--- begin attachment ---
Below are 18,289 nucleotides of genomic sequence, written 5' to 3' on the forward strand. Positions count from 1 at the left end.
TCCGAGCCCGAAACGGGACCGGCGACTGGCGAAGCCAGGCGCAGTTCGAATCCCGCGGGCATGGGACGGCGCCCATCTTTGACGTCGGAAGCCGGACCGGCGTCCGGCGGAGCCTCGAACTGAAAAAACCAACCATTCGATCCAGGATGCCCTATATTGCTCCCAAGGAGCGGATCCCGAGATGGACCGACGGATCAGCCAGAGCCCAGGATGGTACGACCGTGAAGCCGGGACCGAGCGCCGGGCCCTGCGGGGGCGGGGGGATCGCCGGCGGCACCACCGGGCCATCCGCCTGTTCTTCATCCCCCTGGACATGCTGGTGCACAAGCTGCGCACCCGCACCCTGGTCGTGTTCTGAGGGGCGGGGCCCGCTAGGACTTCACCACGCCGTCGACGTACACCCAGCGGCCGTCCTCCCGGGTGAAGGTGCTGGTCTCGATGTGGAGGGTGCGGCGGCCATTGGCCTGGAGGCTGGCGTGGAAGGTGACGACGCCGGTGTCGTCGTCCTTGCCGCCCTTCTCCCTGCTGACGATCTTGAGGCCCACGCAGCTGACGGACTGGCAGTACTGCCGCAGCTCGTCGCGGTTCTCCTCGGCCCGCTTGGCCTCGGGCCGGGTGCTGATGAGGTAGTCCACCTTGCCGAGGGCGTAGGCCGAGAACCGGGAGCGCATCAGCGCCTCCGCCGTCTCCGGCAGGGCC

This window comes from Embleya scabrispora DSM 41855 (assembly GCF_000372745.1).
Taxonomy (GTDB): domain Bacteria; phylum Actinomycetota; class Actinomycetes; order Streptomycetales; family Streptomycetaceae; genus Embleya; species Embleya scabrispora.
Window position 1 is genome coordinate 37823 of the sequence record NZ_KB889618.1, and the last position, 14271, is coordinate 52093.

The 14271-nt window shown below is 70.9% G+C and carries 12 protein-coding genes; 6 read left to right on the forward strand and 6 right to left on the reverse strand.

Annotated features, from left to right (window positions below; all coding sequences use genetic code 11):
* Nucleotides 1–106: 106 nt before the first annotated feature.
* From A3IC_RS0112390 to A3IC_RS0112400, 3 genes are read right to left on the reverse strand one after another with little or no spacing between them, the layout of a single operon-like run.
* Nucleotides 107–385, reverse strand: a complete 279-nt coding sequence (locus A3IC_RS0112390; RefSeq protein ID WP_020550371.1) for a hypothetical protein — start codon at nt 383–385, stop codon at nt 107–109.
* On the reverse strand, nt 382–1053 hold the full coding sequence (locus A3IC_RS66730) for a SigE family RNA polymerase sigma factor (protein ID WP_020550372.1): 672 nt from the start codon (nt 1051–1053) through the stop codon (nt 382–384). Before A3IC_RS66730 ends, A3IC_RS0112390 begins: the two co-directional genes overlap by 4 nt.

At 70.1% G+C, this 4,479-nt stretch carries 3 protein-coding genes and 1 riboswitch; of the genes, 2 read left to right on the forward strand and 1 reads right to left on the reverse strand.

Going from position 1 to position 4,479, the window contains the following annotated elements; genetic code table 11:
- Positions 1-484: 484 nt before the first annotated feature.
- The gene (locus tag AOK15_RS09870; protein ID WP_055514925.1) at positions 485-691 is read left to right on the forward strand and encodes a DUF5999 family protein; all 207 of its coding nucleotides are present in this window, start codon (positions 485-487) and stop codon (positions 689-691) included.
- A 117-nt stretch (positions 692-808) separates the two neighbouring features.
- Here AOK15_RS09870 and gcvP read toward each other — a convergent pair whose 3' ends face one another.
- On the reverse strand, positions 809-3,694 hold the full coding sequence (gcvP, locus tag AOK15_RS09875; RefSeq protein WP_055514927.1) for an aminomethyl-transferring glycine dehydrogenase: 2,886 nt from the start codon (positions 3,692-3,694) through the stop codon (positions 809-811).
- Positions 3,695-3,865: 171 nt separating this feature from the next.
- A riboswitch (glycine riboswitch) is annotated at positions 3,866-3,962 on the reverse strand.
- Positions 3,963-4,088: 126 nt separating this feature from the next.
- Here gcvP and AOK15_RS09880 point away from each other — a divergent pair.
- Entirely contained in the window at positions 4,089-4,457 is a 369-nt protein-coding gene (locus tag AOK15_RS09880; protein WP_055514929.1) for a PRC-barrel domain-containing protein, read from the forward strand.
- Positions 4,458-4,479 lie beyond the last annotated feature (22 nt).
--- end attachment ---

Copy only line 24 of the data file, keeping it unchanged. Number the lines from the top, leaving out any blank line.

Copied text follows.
- Positions 4,458-4,479 lie beyond the last annotated feature (22 nt).